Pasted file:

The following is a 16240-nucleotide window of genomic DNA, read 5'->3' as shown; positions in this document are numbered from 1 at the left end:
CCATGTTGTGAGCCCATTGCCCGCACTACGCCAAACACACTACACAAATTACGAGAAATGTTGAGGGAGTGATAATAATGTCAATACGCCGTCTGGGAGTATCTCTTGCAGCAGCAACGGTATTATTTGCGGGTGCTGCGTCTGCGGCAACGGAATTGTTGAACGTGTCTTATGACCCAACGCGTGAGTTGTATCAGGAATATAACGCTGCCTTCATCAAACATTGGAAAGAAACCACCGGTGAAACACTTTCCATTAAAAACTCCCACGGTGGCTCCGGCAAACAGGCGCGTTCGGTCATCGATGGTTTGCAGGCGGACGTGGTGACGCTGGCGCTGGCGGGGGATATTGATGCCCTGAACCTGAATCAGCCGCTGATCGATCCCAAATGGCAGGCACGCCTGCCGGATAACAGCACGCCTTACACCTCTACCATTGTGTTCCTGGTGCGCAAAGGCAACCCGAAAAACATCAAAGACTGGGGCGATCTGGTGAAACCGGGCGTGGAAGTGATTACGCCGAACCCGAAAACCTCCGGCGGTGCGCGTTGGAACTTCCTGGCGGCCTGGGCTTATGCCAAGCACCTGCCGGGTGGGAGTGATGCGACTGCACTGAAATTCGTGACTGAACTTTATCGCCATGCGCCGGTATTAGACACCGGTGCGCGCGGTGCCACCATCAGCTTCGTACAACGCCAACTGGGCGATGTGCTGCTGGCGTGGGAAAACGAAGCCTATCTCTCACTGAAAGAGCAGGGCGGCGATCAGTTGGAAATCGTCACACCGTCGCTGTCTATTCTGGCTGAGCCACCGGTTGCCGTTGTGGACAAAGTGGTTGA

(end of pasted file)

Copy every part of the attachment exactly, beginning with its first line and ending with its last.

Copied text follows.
The following is a 16240-nucleotide window of genomic DNA, read 5'->3' as shown; positions in this document are numbered from 1 at the left end:
CCATGTTGTGAGCCCATTGCCCGCACTACGCCAAACACACTACACAAATTACGAGAAATGTTGAGGGAGTGATAATAATGTCAATACGCCGTCTGGGAGTATCTCTTGCAGCAGCAACGGTATTATTTGCGGGTGCTGCGTCTGCGGCAACGGAATTGTTGAACGTGTCTTATGACCCAACGCGTGAGTTGTATCAGGAATATAACGCTGCCTTCATCAAACATTGGAAAGAAACCACCGGTGAAACACTTTCCATTAAAAACTCCCACGGTGGCTCCGGCAAACAGGCGCGTTCGGTCATCGATGGTTTGCAGGCGGACGTGGTGACGCTGGCGCTGGCGGGGGATATTGATGCCCTGAACCTGAATCAGCCGCTGATCGATCCCAAATGGCAGGCACGCCTGCCGGATAACAGCACGCCTTACACCTCTACCATTGTGTTCCTGGTGCGCAAAGGCAACCCGAAAAACATCAAAGACTGGGGCGATCTGGTGAAACCGGGCGTGGAAGTGATTACGCCGAACCCGAAAACCTCCGGCGGTGCGCGTTGGAACTTCCTGGCGGCCTGGGCTTATGCCAAGCACCTGCCGGGTGGGAGTGATGCGACTGCACTGAAATTCGTGACTGAACTTTATCGCCATGCGCCGGTATTAGACACCGGTGCGCGCGGTGCCACCATCAGCTTCGTACAACGCCAACTGGGCGATGTGCTGCTGGCGTGGGAAAACGAAGCCTATCTCTCACTGAAAGAGCAGGGCGGCGATCAGTTGGAAATCGTCACACCGTCGCTGTCTATTCTGGCTGAGCCACCGGTTGCCGTTGTGGACAAAGTGGTTGA